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By Kim Eun-jung
SEOUL, March 28 (Yonhap) -- A Korean War veteran who helped a Korean girl with burn injuries receive treatment at a U.S. hospital 60 years ago will visit Seoul next week to be reunited with her after a decades-long search, the Ministry of Patriots and Veterans Affairs said Thursday.
Richard Cadwallader, 82, was serving as a signalman in Suwon, south of Seoul, in 1953-54 when the then 12-year-old girl was brought to the base with severe burns. The former airman helped the girl receive emergency treatment and then arranged a U.S. military helicopter to take her to receive advanced treatment in the southeastern city of Busan.
Kim Yeon-soon, now 72, was left with third-degree burns from her chin to her waist when a young relative accidentally spilled an oil lamp on her. With limited options in the war-ravaged nation, her mother carried her to the nearest U.S. military installation for emergency treatment.
With help of Cadwallader, Kim was able to get first aid and received much-needed medical care for the serious burns.
Although Cadwallader left the country after his service ended, the veteran said he had always wondered what happened to her and tried to find her.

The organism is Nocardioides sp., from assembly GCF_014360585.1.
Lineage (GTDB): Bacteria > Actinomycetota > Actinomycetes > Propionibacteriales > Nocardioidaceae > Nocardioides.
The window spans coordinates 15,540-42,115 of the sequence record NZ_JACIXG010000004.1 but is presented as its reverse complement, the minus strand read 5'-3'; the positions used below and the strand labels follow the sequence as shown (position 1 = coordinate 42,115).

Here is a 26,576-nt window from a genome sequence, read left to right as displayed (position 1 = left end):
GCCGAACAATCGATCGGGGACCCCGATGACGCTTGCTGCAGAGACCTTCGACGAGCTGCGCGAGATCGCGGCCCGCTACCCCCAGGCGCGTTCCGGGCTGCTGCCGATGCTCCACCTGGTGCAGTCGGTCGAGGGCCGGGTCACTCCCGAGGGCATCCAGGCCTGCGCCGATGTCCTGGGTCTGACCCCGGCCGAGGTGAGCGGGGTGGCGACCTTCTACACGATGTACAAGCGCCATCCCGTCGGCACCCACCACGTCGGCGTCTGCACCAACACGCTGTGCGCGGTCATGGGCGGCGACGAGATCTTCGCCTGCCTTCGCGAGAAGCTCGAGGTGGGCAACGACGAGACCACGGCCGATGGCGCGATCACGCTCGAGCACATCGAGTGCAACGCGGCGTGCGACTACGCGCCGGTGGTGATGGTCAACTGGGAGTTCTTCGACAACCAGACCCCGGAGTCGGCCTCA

In December 2012, Cadwallader enlisted the help of the Ministry of Patriots and Veterans Affair when it started a veterans reunion campaign as part of events to mark the 60th anniversary of the signing of the 1953 Armistice Agreement.
Just months after the campaign to find the "burned girl" was initiated, the veterans affairs ministry in March found Kim in a small town in Hwaseong, Geyeonggi Province, after being tipped off by residents.
Kim said she is excited to be reunited with her benefactor, saying she used to call him "American father."
"My family didn't have to worry about hospital fees because Cadwallader took care of everything," Kim said.
Cadwallader, who now lives in Arizona, said he was impressed by Korean officials' active support to quickly find the girl he has not seen for six decades.
During his six-day visit from March 31, the veteran will receive a plaque of gratitude and visit Kim's house to meet her family and his former base, the ministry said.
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